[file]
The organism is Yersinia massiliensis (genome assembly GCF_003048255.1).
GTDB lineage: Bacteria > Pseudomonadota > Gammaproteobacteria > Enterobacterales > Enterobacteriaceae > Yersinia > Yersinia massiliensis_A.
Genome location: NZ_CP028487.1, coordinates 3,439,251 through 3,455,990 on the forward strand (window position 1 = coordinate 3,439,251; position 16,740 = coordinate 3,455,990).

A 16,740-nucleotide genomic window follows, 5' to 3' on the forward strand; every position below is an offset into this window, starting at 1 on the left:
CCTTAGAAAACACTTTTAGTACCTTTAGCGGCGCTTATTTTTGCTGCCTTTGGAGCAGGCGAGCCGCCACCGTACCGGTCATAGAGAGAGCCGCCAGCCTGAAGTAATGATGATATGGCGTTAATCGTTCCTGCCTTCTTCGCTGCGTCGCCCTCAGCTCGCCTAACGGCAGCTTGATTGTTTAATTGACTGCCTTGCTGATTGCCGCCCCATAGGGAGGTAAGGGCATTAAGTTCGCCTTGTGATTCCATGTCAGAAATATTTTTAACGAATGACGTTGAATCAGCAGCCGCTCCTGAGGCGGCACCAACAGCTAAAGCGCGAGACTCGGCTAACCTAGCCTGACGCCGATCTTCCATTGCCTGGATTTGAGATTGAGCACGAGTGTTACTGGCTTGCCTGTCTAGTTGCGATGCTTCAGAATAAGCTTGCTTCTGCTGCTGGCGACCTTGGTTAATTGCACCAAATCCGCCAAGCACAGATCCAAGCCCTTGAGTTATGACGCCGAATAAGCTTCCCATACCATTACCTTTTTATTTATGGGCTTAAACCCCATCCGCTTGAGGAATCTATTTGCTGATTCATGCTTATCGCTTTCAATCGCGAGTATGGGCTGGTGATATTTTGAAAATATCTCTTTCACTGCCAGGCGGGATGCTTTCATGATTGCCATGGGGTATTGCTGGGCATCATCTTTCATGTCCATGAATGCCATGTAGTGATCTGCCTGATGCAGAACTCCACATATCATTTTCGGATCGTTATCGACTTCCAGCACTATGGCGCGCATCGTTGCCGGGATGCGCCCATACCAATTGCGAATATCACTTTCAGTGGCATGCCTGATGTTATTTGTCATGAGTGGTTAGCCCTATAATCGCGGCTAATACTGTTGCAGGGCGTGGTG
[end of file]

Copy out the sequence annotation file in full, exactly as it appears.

The organism is Yersinia massiliensis (genome assembly GCF_003048255.1).
GTDB lineage: Bacteria > Pseudomonadota > Gammaproteobacteria > Enterobacterales > Enterobacteriaceae > Yersinia > Yersinia massiliensis_A.
Genome location: NZ_CP028487.1, coordinates 3,439,251 through 3,455,990 on the forward strand (window position 1 = coordinate 3,439,251; position 16,740 = coordinate 3,455,990).

A 16,740-nucleotide genomic window follows, 5' to 3' on the forward strand; every position below is an offset into this window, starting at 1 on the left:
CCTTAGAAAACACTTTTAGTACCTTTAGCGGCGCTTATTTTTGCTGCCTTTGGAGCAGGCGAGCCGCCACCGTACCGGTCATAGAGAGAGCCGCCAGCCTGAAGTAATGATGATATGGCGTTAATCGTTCCTGCCTTCTTCGCTGCGTCGCCCTCAGCTCGCCTAACGGCAGCTTGATTGTTTAATTGACTGCCTTGCTGATTGCCGCCCCATAGGGAGGTAAGGGCATTAAGTTCGCCTTGTGATTCCATGTCAGAAATATTTTTAACGAATGACGTTGAATCAGCAGCCGCTCCTGAGGCGGCACCAACAGCTAAAGCGCGAGACTCGGCTAACCTAGCCTGACGCCGATCTTCCATTGCCTGGATTTGAGATTGAGCACGAGTGTTACTGGCTTGCCTGTCTAGTTGCGATGCTTCAGAATAAGCTTGCTTCTGCTGCTGGCGACCTTGGTTAATTGCACCAAATCCGCCAAGCACAGATCCAAGCCCTTGAGTTATGACGCCGAATAAGCTTCCCATACCATTACCTTTTTATTTATGGGCTTAAACCCCATCCGCTTGAGGAATCTATTTGCTGATTCATGCTTATCGCTTTCAATCGCGAGTATGGGCTGGTGATATTTTGAAAATATCTCTTTCACTGCCAGGCGGGATGCTTTCATGATTGCCATGGGGTATTGCTGGGCATCATCTTTCATGTCCATGAATGCCATGTAGTGATCTGCCTGATGCAGAACTCCACATATCATTTTCGGATCGTTATCGACTTCCAGCACTATGGCGCGCATCGTTGCCGGGATGCGCCCATACCAATTGCGAATATCACTTTCAGTGGCATGCCTGATGTTATTTGTCATGAGTGGTTAGCCCTATAATCGCGGCTAATACTGTTGCAGGGCGTGGTG